Digitisation, particularly the use of machine learning, artificial intelligence and data analytics, is enabling financial institutions to detect and combat criminal activity at greater speed

Money laundering2

Technologies that detect and prevent money laundering is becoming more advanced (Credit: Flickr/TaxRebate.org.uk)

Money laundering and fraud have gone mainstream, with the UN estimating the cost of such activities to be between $800bn and $2tn each year. As we enter a new decade, financial crime will be directed towards trade finance, securities and insurance, argues Andrew Davies. The vice-president for global market strategy, financial crime and risk management at Fiserv speaks to NS Banking about the priorities in 2020.


Andrew Davies on financial crime landscape in 2020

What are the biggest trends you are seeing in financial crime and how has the picture changed in recent years?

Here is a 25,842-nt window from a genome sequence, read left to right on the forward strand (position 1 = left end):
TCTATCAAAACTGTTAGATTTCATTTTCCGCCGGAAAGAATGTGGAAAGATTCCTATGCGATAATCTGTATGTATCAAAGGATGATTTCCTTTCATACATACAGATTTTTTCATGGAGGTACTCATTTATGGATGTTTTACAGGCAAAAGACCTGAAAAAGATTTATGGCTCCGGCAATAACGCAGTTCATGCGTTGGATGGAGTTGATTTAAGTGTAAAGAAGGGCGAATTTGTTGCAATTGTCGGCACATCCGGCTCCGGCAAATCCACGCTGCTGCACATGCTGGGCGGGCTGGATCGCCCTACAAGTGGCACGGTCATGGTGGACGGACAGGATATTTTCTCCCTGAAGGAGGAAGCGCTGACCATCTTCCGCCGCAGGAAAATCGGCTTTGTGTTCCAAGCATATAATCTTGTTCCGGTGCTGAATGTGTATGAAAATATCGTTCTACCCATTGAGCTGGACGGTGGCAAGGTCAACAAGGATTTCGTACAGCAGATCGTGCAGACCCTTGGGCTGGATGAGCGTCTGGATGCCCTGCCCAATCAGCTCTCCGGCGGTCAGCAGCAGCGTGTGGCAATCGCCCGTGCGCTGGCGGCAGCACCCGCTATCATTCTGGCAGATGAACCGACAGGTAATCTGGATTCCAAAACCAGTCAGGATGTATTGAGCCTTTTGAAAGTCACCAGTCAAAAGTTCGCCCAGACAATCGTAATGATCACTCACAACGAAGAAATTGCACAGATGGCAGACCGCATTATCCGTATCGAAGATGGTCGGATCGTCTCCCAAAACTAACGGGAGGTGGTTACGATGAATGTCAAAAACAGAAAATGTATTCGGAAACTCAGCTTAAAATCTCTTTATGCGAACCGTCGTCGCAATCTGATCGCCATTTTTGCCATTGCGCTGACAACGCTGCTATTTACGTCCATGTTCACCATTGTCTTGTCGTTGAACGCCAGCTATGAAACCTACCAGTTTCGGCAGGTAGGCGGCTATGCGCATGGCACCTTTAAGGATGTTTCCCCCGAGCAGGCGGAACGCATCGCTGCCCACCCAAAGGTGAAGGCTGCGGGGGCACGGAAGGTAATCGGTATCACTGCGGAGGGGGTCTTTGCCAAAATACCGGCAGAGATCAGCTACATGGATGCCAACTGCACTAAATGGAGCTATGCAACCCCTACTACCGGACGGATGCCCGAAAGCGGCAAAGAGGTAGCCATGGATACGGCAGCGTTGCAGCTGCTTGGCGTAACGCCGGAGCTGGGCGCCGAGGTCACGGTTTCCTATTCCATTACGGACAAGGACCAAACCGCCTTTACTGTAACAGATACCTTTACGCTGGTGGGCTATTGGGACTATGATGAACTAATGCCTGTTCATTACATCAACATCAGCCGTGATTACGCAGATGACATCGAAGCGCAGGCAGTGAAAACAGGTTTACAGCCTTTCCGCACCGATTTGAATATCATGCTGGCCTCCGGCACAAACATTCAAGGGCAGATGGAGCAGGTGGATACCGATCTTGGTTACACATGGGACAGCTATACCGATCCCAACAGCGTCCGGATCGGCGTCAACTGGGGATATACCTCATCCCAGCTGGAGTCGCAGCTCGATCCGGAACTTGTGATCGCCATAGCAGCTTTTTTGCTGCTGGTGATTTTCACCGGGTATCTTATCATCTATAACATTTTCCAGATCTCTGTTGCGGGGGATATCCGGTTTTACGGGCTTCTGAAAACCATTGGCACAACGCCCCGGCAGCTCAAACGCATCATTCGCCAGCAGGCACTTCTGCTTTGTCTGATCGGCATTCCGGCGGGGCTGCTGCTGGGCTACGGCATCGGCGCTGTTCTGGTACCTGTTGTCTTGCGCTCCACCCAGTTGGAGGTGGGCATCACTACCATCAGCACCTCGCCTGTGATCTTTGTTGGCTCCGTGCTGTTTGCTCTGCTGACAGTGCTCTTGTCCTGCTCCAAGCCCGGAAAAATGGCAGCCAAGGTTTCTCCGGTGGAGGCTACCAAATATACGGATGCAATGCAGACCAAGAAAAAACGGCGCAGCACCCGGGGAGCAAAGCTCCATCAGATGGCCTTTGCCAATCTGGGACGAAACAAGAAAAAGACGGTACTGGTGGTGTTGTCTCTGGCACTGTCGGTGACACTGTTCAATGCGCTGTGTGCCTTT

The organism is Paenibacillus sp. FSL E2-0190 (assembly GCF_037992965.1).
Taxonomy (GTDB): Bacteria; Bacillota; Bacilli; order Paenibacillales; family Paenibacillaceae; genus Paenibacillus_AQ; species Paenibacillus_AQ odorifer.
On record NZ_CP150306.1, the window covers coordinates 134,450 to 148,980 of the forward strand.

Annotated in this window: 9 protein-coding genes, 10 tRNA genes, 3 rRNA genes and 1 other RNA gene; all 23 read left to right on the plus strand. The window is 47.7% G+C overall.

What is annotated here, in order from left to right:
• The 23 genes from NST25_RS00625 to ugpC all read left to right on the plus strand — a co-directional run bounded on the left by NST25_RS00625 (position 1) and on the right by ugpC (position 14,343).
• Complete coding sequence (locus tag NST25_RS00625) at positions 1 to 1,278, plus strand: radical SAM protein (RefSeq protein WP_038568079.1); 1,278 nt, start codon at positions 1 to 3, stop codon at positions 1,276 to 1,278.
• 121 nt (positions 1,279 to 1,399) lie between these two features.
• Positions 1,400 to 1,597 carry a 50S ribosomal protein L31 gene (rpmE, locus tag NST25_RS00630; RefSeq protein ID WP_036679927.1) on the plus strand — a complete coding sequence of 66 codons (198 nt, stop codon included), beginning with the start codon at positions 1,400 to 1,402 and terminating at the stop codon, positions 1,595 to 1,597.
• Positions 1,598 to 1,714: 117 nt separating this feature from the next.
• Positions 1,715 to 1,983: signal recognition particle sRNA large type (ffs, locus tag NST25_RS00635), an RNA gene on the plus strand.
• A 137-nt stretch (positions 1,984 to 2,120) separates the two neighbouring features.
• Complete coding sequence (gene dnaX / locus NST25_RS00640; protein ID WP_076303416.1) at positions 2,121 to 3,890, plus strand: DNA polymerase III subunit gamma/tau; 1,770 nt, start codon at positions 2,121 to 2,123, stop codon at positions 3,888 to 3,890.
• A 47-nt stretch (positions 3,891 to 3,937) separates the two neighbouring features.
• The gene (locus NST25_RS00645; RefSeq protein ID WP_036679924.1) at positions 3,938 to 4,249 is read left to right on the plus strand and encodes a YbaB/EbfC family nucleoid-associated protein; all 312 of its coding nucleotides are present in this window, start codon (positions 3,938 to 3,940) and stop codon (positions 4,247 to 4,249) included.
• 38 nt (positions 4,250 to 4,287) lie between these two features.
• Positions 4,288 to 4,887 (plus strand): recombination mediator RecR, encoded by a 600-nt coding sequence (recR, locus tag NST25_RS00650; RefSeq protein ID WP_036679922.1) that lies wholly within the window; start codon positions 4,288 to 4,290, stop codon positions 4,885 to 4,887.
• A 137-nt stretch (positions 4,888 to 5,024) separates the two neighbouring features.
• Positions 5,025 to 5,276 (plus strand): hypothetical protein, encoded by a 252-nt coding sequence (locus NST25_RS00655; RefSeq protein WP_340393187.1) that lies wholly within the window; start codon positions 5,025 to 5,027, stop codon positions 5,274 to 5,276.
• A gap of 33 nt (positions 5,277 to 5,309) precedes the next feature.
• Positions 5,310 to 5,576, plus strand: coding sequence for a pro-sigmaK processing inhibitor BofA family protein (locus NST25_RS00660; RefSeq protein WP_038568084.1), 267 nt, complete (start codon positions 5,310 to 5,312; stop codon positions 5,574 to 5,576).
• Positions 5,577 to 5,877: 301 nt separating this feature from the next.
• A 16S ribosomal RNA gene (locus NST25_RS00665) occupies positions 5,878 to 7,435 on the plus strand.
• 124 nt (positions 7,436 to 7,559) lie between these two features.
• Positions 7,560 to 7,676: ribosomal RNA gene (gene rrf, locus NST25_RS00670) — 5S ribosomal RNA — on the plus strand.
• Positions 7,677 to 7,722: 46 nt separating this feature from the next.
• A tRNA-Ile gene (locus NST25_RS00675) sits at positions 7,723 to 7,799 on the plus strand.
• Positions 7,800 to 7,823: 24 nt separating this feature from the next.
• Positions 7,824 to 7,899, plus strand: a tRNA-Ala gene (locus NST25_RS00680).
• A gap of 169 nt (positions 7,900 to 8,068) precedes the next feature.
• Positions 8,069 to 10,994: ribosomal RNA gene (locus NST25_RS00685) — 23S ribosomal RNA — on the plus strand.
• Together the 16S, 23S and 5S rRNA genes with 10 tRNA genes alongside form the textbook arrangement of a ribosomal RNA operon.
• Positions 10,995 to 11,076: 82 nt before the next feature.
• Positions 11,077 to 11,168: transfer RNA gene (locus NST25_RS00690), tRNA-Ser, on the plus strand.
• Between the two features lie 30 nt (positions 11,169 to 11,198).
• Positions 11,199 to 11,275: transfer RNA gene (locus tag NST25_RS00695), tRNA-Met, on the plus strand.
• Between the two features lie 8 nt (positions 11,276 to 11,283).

In today’s rapidly changing world, consumers expect speed, ease and convenience in every aspect of their lives, including financial services. At the same time, criminals are more sophisticated than ever before and are continually evolving their methods ready to take advantage of any chinks in the armour.

Today, financial institutions must be able to manage the risk associated with transactions in real time to protect their customers — without disrupting the customer experience or transaction process.

This requires a combination of broad insights and specific tactics, including the use of machine learning, artificial intelligence, real-time transactional data analysis in uncovering potential criminal activity, and greater collaboration across the industry.

Investing in technology and putting necessary processes in place is fundamental in preventing financial crime as well as the other illegal activity with which it is often associated, such as human trafficking and terrorist financing.

Fiserv Andrew Davies, financial crime 2020
Andrew Davies is vice-president for global market strategy, financial crime and risk management at Fiserv